“Le petit fantôm dans le sac est tré content!” Julia said in her best French accent and giggled at the idea of Humphrey being a little ghost in the bag.

“He’s not the only one,” Chrístõ replied, slipping his arm around her. He sighed happily as the carriage turned into the Place des Terreaux. The Hotel de Ville – Lyon city hall – was lit up in luminous blue and multicoloured circles of light played across the façade. Above the Place itself hung dozens of luminous blue globes and laser beams danced around them. There was a stage set up with a pop band playing electronic music that seemed in keeping with the laser show, but wasn’t quite the sort of music either Chrístõ or Julia especially liked. They were happy for the music and the chatter of the crowds to be background noise as they travelled all around the Place, enjoying the spectacle there before the carriage threaded its way through more streets lit by cinnamon candles and strings of lights.

They turned down the long, tree lined boulevard called Quai Jean Moulin with the wide river Rhône on their left and the brightly lit river front buildings on their right. From there they came towards the Place de la Republique, where the multicoloured light effects playing on the major buildings were reflected in a wide rectangular pool with fine sprays of water pouring constantly into it. These split the light into dancing rainbows so that nature itself joined in with the Fête.

Their carriage ride concluded at the largest public space in the city – the Place Bellecour.

“Doesn’t that mean beautiful heart?” Julia asked as Chrístõ shouldered his wobbly and over-excited backpack and reached for her hand. The whole city was busy, of course. But this, the third largest public square in France was buzzing with Human activity. For a moment Julia felt a little overwhelmed by it all. She held Chrístõ’s hand tightly and was reluctant to move among the press of people. But she was encouraged by the sight of the great illuminated Ferris wheel that framed the statue of Louis XIV mounted on a horse and threw it into dark relief. She didn’t have to ask if they could ride it. The look in her eyes was enough. Chrístõ brought her through the crowds to the entrance to the ride. When their turn came around they sat in a round boat with a little individual roof over it that kept some of the light snow off them as it began to turn.

Humphrey was born in the depths of a cave, in the dark. Heights – or the fact that they might scare him – never occurred to anyone, though. At least until they were at the apex of the ride and it stopped to let more passengers on. The backpack wobbled even more intensely and the noises coming from it were a perfect imitation of a quailing coward.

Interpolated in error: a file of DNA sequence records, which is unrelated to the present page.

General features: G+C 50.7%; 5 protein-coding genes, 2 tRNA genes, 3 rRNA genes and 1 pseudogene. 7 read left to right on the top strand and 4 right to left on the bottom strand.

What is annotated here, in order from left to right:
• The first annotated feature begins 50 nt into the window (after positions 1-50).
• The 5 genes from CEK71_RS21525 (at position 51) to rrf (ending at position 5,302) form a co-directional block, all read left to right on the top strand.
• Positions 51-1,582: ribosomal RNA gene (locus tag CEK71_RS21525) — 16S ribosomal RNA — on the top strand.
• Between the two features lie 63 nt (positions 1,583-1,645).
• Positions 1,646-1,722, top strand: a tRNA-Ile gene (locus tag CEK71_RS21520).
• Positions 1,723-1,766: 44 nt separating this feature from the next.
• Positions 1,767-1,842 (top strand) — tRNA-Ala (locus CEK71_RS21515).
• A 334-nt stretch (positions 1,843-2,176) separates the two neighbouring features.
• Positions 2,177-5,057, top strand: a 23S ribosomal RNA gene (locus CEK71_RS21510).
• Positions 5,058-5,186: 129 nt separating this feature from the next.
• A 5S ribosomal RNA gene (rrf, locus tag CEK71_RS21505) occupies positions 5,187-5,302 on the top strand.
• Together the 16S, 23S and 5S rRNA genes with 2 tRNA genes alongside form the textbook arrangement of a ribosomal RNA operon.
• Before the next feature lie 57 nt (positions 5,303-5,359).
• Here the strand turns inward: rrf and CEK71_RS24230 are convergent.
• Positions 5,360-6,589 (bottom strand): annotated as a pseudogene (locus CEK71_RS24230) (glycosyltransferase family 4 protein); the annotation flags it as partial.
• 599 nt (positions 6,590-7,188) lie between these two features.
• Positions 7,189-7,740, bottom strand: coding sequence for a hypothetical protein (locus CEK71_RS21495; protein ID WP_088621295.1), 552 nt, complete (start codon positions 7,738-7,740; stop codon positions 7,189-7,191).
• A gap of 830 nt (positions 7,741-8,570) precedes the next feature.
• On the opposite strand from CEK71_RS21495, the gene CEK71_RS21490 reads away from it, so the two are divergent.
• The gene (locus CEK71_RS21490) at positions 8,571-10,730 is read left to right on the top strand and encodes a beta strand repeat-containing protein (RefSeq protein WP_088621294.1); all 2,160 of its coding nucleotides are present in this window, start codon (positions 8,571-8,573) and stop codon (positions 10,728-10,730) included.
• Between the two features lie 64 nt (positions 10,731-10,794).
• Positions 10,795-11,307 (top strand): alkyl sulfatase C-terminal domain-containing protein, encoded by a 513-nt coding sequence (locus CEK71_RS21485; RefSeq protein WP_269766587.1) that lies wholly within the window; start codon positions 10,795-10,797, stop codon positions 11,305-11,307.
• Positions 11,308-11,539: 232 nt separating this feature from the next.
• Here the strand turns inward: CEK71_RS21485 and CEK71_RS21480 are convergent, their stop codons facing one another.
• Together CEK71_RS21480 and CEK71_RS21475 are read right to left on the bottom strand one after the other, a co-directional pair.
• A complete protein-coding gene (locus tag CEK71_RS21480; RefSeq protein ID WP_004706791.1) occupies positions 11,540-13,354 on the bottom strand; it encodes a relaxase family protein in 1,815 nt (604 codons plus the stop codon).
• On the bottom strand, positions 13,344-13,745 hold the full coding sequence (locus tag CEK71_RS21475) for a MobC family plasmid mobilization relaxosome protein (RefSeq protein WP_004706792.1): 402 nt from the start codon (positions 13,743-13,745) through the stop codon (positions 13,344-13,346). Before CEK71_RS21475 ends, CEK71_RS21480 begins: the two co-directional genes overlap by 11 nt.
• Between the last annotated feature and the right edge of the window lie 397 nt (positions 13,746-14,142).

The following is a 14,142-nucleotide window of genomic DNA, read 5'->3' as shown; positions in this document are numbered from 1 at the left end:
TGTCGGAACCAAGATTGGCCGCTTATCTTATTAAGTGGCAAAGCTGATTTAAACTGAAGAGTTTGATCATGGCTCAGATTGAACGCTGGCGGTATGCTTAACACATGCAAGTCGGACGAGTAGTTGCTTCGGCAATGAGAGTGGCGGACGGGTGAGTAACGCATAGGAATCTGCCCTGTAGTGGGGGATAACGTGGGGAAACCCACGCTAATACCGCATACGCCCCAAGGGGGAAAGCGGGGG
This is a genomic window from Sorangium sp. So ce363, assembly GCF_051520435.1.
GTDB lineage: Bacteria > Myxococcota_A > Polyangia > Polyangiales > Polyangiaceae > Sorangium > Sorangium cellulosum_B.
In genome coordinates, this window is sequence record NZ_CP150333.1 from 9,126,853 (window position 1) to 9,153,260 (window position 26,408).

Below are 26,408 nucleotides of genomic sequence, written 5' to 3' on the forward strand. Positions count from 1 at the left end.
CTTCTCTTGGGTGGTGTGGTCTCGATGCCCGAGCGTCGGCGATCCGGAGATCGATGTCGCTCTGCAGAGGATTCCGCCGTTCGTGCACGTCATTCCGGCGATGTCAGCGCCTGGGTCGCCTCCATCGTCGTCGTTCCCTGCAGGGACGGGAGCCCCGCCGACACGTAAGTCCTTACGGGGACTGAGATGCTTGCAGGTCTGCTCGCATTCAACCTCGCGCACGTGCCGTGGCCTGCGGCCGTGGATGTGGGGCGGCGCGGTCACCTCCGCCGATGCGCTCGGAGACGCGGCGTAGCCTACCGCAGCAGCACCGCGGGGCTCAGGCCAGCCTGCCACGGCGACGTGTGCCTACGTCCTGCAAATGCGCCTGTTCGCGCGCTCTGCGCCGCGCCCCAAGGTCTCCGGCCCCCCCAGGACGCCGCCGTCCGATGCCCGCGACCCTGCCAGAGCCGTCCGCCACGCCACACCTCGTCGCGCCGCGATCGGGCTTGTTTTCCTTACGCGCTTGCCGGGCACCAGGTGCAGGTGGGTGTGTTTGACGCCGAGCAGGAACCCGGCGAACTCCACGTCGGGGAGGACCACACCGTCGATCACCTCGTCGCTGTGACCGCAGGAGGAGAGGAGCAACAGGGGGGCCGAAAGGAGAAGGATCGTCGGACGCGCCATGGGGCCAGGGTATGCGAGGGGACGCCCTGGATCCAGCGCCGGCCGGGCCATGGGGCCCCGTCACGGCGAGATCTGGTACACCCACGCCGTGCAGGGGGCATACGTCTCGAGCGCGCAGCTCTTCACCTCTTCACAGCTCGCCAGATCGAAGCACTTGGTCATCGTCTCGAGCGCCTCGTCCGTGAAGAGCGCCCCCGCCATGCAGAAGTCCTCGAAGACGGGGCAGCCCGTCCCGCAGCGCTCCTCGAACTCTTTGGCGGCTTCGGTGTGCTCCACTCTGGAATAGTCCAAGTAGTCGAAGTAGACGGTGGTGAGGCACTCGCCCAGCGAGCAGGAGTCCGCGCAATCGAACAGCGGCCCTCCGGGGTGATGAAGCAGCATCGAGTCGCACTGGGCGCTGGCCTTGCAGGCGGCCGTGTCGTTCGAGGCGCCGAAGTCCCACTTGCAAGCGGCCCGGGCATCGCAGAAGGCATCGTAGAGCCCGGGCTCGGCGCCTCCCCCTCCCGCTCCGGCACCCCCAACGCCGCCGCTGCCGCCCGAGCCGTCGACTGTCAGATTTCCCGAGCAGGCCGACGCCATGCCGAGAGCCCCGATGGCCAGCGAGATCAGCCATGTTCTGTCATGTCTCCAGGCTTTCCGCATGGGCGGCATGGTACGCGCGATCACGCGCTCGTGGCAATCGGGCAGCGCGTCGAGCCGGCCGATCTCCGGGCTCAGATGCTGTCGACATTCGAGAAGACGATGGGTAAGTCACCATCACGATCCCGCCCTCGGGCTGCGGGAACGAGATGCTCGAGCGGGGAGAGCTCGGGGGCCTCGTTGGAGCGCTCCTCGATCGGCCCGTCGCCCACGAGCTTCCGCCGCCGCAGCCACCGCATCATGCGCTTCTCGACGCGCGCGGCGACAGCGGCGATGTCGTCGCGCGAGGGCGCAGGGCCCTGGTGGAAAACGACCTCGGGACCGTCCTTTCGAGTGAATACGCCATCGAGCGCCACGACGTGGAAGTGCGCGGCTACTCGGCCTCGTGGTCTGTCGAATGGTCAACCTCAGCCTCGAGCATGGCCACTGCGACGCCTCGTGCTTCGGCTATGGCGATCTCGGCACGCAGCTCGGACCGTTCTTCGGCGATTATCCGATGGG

“You don’t even have teeth, so how can they be chattering?” Chrístõ asked as he opened up the pack a little more and looked inside. Two mournful eyes looked back at him and blinked. “You’re just a big diva playing to the crowd. Except you haven’t got a crowd. There’s just me and Julia and we’re not rising to the bait. So stop being such a big baby and enjoy the ride.”

He zipped the flap again except for the peep hole that the two eyes looked out of. The sounds continued, but more quietly. Chrístõ sat back on his seat with his arms around his girl. The ride continued and he did what any young man with a girl by his side would do in such a place and on such a night. As a result, neither of them fully appreciated the grand view of the Place Bellecour and the surrounding streets of Lyon that could be seen from the top of the wheel. But they both enjoyed themselves thoroughly.

“That was nice,” Julia said when they stepped back onto solid ground again. “Almost as good as when we rode the Wiener Riesenrad.” The young Lyonnais man who held the exit gate for her looked a little hurt that she had made such an unfavourable comparison between the two wheels, but she smiled sweetly at him and was instantly forgiven.

“It will soon be time to go up to the Basilica,” Chrístõ told her. “I think we should find some more coffee and patisseries first.”

Julia agreed with that idea, expressing regret that Humphrey, who ate, as far as anyone could tell, absolutely nothing, couldn’t enjoy those sort of treats. Of course, the noises that emitted from the backpack gave the impression of somebody noisily enjoying a warm chocolate pastry – something like a child of six who had never been taught table manners.